Advice by Jennifer Recklet Tassi, Program Manager, MIT spouses&partners

Don’t put all of your eggs in one basket

After working for 15 years with many spouses on H4 and F2 visas, as well as advising spouses whose visas do allow them to work, I cannot stress enough the importance of exploring as many options as you can during your career transition and job search. Time and time again, spouses will come to me saying they have found the perfect company/person/job opening. They spend lots of time and energy crafting their resume and cover letter or introductory email. They scour the internet, getting all of the background information they can, and they just know that the professor/researcher/director has the exact same interests and experiences as they do. They might even come from your country. It would be ideal if they could work for, intern with or do a research project with this person. It’s the perfect fit! They focus all of their energy on that one opportunity. And then they wait!

A lot of time they don’t hear back at all. Or even worse, they move forward slowly, getting an email every couple of weeks, saying that the person doesn’t have time right now or is on vacation or that they are reviewing more resumes or interviewing other candidates. Or maybe the person they want to connect with just isn’t interested. The spouse waits, knowing that it is the perfect opportunity so she needs to be patient. The hiring process drags out, and she can never seem to get in touch with the person she wants to connect with. And then the rejection letter comes or the email saying that the professor doesn’t have any project work available at that time. Now she has to start all over again to find a new opportunity.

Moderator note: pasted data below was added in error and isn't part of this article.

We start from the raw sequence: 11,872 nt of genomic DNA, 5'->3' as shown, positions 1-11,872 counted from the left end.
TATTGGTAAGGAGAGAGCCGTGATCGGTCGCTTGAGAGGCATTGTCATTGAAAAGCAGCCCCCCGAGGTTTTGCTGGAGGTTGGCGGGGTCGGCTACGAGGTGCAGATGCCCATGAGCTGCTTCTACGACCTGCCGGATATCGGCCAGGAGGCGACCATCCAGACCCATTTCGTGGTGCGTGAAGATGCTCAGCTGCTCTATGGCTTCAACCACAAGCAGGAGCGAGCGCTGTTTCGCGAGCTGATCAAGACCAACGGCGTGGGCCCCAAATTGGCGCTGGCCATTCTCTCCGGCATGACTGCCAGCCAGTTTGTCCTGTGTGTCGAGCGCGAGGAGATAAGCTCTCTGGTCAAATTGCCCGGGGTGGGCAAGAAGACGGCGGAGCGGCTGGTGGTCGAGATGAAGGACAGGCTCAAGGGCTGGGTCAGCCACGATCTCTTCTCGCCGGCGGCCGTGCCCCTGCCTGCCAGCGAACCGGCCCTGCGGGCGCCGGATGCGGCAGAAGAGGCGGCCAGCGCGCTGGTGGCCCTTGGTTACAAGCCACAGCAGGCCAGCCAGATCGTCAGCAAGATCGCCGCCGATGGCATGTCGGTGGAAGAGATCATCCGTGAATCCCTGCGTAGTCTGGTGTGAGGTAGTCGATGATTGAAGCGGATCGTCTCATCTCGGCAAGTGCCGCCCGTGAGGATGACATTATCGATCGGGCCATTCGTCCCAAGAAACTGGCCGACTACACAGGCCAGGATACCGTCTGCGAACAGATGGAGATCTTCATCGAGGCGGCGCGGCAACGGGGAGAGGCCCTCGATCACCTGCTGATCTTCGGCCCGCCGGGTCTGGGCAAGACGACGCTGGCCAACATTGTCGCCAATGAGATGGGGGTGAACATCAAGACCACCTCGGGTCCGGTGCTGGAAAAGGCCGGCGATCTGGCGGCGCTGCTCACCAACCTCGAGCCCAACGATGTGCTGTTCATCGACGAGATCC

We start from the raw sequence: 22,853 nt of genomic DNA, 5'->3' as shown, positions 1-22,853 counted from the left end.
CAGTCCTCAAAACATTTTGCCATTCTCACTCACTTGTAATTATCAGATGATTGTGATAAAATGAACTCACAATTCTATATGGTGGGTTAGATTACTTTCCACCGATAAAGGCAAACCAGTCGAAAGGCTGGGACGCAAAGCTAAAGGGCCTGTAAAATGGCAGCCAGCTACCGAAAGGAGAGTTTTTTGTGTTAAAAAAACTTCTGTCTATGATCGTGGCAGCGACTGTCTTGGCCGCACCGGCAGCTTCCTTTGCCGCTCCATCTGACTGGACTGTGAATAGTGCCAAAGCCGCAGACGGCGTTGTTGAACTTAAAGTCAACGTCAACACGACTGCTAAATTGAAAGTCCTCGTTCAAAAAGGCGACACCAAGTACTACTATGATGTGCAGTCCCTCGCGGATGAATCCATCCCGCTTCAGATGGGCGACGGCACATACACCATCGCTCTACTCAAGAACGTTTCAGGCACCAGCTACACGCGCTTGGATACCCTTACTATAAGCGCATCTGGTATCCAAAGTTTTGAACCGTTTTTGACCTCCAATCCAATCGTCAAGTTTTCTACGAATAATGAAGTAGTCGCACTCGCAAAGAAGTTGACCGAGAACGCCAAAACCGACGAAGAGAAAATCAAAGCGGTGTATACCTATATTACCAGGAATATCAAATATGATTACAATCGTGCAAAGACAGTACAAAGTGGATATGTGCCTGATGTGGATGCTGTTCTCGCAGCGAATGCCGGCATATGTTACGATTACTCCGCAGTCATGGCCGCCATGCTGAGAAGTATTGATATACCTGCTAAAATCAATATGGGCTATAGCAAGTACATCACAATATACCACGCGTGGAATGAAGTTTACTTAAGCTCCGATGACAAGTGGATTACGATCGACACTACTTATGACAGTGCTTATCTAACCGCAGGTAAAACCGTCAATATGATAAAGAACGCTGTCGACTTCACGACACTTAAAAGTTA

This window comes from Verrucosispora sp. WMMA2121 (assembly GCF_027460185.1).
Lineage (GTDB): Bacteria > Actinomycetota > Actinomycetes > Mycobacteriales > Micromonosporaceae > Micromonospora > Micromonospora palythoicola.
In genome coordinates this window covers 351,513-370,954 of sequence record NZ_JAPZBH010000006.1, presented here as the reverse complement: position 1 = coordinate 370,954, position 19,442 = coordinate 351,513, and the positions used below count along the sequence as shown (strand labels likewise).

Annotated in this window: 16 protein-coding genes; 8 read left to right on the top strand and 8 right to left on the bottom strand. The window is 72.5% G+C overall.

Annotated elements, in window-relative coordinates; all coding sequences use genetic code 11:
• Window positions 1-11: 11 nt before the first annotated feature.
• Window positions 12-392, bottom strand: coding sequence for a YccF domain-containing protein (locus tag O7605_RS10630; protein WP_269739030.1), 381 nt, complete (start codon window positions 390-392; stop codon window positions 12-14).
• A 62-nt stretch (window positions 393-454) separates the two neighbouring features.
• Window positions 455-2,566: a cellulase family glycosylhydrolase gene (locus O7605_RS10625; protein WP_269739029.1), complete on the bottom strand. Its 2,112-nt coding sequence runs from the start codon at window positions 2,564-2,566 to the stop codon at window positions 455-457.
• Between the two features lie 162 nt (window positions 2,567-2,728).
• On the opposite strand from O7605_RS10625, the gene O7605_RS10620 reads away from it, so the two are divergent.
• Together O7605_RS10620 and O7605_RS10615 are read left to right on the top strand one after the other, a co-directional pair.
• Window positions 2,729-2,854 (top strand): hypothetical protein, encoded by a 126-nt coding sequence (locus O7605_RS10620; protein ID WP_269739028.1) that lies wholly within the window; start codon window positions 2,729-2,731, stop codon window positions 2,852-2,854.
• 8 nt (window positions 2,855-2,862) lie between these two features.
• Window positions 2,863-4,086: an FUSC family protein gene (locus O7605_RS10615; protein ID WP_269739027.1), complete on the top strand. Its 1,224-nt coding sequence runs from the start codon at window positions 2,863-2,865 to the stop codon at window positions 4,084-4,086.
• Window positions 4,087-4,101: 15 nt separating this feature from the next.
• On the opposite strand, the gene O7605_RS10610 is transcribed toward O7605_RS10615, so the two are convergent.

Hope is a dangerous drug. Wishing things were different than they are can keep you from exploring new options, thinking creatively about your skills, and connecting with all kinds of people. The American idiom “Don’t put all of your eggs in one basket” is very true when it comes to career transition. Instead of directing all of your energy and resources to one thing or person, spread your effort. Not every conversation you have or connection you make will be life-changing, but each one will lead you a little closer to your desired goal. You’ll figure out exactly what interest you and what kinds of people are excited by your skills and experiences. When you are pursuing a variety of companies, schools, volunteer opportunities, and networking connections, it doesn’t matter if one doesn’t work out, you will have other things to focus on.

It’s not easy to keep trying in the face of many disappointments. One of the hardest things about the job search is that you never know how close you are to getting hired. Try to approach this career transition with an open mind and heart. Cherish the opportunity to explore new fields and meet new people and to discover something new about yourself. As you have seen in the stories shared on this blog, the uncertainty is uncomfortable and difficult, but the rewards can be great. You may be pleasantly surprised by where you end up.

Jennifer Recklet Tassi, Program Manager, MIT spouses&partners


Jennifer is a member of the Community Wellness team at MIT Medical and she provides direct support to newcomers, internationals, and families who are adjusting to life in a new city. She provides information, referrals, and consultation, while also engaging members to develop and lead programs that help people build connections and community. Jennifer also manages the MIT Language Conversation Exchange and is the site administrator for MIT FamilyNet, an online community for families.

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